Jordan Gibson 025 The Dead Sea is seven times saltier than normal seawater.  You can’t sink in the Dead Sea, no matter how hard you try.  But don’t get any seawater in your eyes or mouth, or you’re in big trouble.  One ritual of Dead Sea visitors is to cake themselves in resident mud, let it bake in the sun, and then jump into the Dead Sea to wash off the mud.  We couldn’t pass on this activity, although none of us experienced a magical transformation in skin properties.  And this process did have added educational benefits, as the barrage of mud gave each of us a chance to relate to what any politician running against the Clintons must feel like.

Wadi Rum 297 So much for Jordan, one of the real surprises of our trip.  We don’t have many Dead Sea photos, but feel free to check them out.

A Million Star Hotel

Tuesday, April 15th, 2008

Wadi Rum 185 We explored the desert of Wadi Rum, camping in a “million star hotel” there.  Million stars?  Well, at night, in the desert of Jordan, you really could see a million stars overhead.  “Wadi” means river valley or gulch, and “Rum” means high or elevated.  It lies in the south of Jordan, covers some 400 sq. miles, and is largely the territory of the Bedouins, the native nomadic tribe of the Middle East.  The movie Lawrence of Arabia was filmed here, and must have won an Academy Award for Cinematography!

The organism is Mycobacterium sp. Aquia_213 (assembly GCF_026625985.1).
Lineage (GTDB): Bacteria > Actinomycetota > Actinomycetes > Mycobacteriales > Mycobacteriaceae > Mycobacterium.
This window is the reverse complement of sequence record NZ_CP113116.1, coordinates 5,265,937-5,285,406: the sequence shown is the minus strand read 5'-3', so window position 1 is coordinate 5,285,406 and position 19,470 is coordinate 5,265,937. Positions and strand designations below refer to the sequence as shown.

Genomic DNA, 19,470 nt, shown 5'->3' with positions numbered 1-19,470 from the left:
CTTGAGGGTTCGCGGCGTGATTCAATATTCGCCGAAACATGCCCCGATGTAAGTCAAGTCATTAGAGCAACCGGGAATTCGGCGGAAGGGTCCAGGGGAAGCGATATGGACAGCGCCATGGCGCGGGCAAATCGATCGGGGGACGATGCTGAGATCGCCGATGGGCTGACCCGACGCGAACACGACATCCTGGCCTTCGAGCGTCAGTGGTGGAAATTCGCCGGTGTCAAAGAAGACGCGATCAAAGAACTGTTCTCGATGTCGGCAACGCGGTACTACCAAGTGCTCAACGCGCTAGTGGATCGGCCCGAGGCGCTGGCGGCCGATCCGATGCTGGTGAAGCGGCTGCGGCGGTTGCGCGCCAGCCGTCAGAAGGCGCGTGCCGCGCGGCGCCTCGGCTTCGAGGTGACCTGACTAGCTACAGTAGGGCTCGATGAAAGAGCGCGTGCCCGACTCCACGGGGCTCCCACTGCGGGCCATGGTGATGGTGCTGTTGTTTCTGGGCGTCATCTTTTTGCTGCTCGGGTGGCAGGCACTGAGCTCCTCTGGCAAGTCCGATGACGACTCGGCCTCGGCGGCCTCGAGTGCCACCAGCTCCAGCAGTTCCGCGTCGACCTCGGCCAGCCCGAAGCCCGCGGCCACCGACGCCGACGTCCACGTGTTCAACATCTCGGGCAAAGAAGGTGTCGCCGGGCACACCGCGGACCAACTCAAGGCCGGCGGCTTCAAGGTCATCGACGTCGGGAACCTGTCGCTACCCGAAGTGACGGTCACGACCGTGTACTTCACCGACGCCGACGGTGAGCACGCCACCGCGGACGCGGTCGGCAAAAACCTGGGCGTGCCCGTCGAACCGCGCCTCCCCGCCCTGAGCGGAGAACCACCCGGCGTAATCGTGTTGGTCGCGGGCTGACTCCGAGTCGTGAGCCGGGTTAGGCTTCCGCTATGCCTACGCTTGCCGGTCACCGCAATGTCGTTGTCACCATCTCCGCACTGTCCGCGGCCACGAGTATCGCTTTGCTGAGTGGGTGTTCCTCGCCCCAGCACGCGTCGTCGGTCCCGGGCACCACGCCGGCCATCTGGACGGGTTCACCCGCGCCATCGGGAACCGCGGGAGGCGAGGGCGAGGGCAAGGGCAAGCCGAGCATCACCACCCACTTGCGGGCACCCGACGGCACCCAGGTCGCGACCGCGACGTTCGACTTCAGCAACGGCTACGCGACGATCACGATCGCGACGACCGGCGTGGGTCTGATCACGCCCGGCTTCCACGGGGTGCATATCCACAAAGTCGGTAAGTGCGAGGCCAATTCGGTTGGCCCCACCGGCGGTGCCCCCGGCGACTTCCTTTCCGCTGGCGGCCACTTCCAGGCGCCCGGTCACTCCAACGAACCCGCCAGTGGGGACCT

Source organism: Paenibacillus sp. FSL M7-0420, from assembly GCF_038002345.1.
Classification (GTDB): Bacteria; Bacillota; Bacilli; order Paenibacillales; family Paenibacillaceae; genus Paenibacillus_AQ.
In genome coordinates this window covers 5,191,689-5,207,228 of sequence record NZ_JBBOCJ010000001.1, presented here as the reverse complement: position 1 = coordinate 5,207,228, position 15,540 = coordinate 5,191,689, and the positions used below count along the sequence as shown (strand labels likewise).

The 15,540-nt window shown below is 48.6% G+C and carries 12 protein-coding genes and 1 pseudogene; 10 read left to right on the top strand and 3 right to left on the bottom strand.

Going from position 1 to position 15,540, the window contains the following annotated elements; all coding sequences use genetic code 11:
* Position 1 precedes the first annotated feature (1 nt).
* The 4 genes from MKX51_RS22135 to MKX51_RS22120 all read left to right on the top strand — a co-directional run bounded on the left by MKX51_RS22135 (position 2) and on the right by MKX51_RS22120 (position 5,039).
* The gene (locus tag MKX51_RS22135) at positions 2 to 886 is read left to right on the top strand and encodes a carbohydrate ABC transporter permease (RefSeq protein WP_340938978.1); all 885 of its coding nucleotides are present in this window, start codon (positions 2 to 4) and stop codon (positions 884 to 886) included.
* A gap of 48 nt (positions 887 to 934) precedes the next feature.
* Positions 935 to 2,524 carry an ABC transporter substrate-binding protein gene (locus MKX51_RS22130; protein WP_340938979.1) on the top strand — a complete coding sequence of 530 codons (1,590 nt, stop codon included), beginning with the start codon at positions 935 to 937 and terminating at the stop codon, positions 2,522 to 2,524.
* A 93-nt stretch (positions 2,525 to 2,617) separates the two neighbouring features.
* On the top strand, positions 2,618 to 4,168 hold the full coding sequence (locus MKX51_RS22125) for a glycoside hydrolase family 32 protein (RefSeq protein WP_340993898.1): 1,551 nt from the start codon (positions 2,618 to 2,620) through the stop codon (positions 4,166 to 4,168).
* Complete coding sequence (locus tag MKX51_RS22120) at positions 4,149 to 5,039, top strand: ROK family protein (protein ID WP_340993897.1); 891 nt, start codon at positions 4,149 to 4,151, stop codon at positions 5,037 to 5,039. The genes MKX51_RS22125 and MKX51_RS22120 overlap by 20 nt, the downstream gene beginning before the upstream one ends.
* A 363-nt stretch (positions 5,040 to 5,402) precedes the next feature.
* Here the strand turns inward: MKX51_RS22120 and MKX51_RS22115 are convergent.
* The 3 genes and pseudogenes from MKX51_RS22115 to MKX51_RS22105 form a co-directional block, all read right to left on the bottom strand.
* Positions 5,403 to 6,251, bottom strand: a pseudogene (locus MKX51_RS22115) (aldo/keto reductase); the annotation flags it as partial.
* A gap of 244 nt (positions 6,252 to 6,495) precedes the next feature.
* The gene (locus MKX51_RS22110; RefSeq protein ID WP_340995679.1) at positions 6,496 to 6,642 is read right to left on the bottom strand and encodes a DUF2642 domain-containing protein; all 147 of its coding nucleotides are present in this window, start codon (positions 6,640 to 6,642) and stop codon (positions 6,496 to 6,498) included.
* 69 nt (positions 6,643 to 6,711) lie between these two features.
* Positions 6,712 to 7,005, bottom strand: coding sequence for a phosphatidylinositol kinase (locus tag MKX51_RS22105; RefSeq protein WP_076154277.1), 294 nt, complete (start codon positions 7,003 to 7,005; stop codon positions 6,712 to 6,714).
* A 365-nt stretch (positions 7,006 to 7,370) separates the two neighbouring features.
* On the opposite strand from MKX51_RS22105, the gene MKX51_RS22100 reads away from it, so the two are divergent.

Wadi Rum 167 We arrived mid afternoon to Wadi Rum, and roamed all over the place in a four-wheel drive jeep.  The main thing to take in was the geology, since this area isn’t big on wildlife.  But the geology was stunning.  When you think of “desert,” you think of sand.  But Wadi Rum is far more than sand, since the rock structures are so interesting.  They rise straight out of the sand, have surfaces that can be sheer or intricate, and have color that changes with the angle of the sun.

Wadi Rum 175 That night, we camped at a Bedouin campsite.  With the scorpion we found in Dana in mind, we were thrilled ( :-) ) to see that our tent was wide open at the bottom, and our beds were sitting on the ground.  The good news is that there were very few sheets where a scorpion could hide — like one per bed!  And the layer of protective sand thoughtfully coating every sheet surface seemed perfect to ward off stray insects :-)